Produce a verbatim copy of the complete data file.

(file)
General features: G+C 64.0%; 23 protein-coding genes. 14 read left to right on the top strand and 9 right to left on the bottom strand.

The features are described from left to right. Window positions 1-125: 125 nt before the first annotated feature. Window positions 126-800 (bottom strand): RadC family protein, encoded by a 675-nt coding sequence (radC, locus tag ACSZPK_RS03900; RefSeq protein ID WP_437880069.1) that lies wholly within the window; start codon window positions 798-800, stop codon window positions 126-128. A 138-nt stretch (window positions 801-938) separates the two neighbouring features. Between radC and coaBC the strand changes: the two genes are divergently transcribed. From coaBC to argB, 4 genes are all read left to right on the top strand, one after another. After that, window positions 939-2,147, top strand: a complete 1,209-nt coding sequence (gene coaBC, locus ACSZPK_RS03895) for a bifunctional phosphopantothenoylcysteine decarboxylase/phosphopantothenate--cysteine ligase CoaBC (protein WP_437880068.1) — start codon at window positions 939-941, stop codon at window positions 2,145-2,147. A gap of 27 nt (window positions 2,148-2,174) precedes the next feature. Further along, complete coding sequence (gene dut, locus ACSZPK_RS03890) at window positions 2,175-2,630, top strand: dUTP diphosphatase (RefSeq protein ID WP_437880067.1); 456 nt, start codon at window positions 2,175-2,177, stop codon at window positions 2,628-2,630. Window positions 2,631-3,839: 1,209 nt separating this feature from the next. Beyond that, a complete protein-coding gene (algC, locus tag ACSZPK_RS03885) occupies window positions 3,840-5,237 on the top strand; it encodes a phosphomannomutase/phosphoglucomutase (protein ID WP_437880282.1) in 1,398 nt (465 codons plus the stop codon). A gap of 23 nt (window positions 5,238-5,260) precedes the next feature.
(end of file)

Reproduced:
General features: G+C 64.0%; 23 protein-coding genes. 14 read left to right on the top strand and 9 right to left on the bottom strand.

The features are described from left to right. Window positions 1-125: 125 nt before the first annotated feature. Window positions 126-800 (bottom strand): RadC family protein, encoded by a 675-nt coding sequence (radC, locus tag ACSZPK_RS03900; RefSeq protein ID WP_437880069.1) that lies wholly within the window; start codon window positions 798-800, stop codon window positions 126-128. A 138-nt stretch (window positions 801-938) separates the two neighbouring features. Between radC and coaBC the strand changes: the two genes are divergently transcribed. From coaBC to argB, 4 genes are all read left to right on the top strand, one after another. After that, window positions 939-2,147, top strand: a complete 1,209-nt coding sequence (gene coaBC, locus ACSZPK_RS03895) for a bifunctional phosphopantothenoylcysteine decarboxylase/phosphopantothenate--cysteine ligase CoaBC (protein WP_437880068.1) — start codon at window positions 939-941, stop codon at window positions 2,145-2,147. A gap of 27 nt (window positions 2,148-2,174) precedes the next feature. Further along, complete coding sequence (gene dut, locus ACSZPK_RS03890) at window positions 2,175-2,630, top strand: dUTP diphosphatase (RefSeq protein ID WP_437880067.1); 456 nt, start codon at window positions 2,175-2,177, stop codon at window positions 2,628-2,630. Window positions 2,631-3,839: 1,209 nt separating this feature from the next. Beyond that, a complete protein-coding gene (algC, locus tag ACSZPK_RS03885) occupies window positions 3,840-5,237 on the top strand; it encodes a phosphomannomutase/phosphoglucomutase (protein ID WP_437880282.1) in 1,398 nt (465 codons plus the stop codon). A gap of 23 nt (window positions 5,238-5,260) precedes the next feature.